HEPA vs Ozone/Electronic Air Cleaning Devices

There are a variety of air cleaning technologies on the market that claim to do an effective job of cleaning your indoor air. They are defined by The Association of Home Appliance Manufacturers to be the following:


HEPA stands for High Efficiency Particulate Air, and like the name says, these filters are designed to remove 99.97% of all airborne pollutants 0.3 microns or larger from the air that passes through the filter (these include tobacco smoke, household dust and pollen).


These ultra-HEPA filters are designed to trap 99.999% all air-borne particles 0.3 microns or smaller from the air that passes through the filter (these include tobacco smoke, household dust and pollen).


Electrostatic units filter the air using static electricity have a static charge on the filter to allow airborne particles to "stick" to the filter, just like static-charged clothing sticks together.


These air cleaners create opposite charges on the metal plates or wires in a "filter" assembly. They attract the dust, pollen, smoke and other particles to the plate or grid wire that contains an opposite charge. The assembly can be washed of the particles and used again.


These air cleaners introduce small quantities of ozone into the air to reduce airborne pollutants.


Ionizers may be combined with other technologies, including different types of filters. Ionization units emit a small charge to the airstream which cause particles to adhere to the filter or other surfaces by a magnetic-like attraction.

Air Tamarack recommends room air cleaners that contain a HEPA filter along with a carbon and zeolite filter for odor control. Within this category, we commend Austin Air Room Air Cleaners. Over the last 10 years the Austin Air filter has been consistently ranked #1 in the world in any number of consumer and commercial tests.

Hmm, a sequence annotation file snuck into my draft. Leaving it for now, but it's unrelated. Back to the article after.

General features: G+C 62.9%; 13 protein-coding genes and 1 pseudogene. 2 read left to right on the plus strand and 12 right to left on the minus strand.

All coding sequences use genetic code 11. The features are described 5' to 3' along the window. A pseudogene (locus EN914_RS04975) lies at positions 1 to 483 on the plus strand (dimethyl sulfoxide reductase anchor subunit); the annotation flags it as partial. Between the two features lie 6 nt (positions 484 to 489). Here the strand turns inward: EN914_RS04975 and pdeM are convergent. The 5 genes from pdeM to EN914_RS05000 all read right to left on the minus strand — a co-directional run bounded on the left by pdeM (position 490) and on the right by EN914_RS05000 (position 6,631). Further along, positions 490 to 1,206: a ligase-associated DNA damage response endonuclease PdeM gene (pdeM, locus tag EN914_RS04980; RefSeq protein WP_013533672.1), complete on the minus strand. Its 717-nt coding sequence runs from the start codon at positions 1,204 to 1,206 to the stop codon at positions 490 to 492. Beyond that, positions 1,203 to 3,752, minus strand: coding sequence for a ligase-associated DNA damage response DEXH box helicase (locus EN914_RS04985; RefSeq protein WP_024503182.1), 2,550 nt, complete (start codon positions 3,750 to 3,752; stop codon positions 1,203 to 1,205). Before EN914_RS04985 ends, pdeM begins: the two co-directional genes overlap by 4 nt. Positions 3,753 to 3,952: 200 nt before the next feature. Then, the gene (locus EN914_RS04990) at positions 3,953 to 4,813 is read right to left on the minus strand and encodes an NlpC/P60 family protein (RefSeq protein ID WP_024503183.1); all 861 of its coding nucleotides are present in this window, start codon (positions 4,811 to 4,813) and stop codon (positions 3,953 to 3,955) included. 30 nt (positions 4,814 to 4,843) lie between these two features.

Both the American Lung Association and the U.S. Environmental Protection Agency have published documents on indoor air cleaners which help sort through the different varieties of filtration.

The American Lung Association’s publication "Air Cleaning Devices" can be found at www.lungusa.org/air/air00_aircleaners.html

The American Lung Association says, "...ozone is a potent lung irritant. It can have damaging health effects, especially for persons with asthma and other lung diseases, children and the elderly. It is produced directly by ozone generators and indirectly by ion generators and some other electronic air cleaners."

"The American Lung Association suggests that ozone generators not be used."

The U.S. EPA publication "Ozone Generators that are Sold as Air Cleaners" is available on the EPA website at http://www.epa.gov/iedweb00/pubs/ozonegen.html

Here is what the U.S. EPA has to say, " The same chemical properties that allow high concentrations of ozone to react with organic material outside the body give it the ability to react with similar organic material that makes up the body, and potentially cause harmful health consequences. When inhaled, ozone can damage the lungs. Relatively low amounts can cause chest pain, coughing, shortness of breath, and, throat irritation. Ozone may also worsen chronic respiratory diseases such as asthma and compromise the ability of the body to fight respiratory infections."

"Manufacturers and vendors of ozone devices often use misleading terms to describe ozone. Terms such as ‘energized oxygen’ or ‘pure air’ suggest that ozone is a healthy kind of oxygen. Ozone is a toxic gas with vastly different chemical and toxicological properties from oxygen."

"Some vendors suggest that these devices [ozone generators] have been approved by the federal government for use in occupied spaces. To the contrary, NO agency of the federal government has approved these devices for use in occupied spaces."

You can learn more about Austin Air room air cleaners in another section of our Air Tamarack website.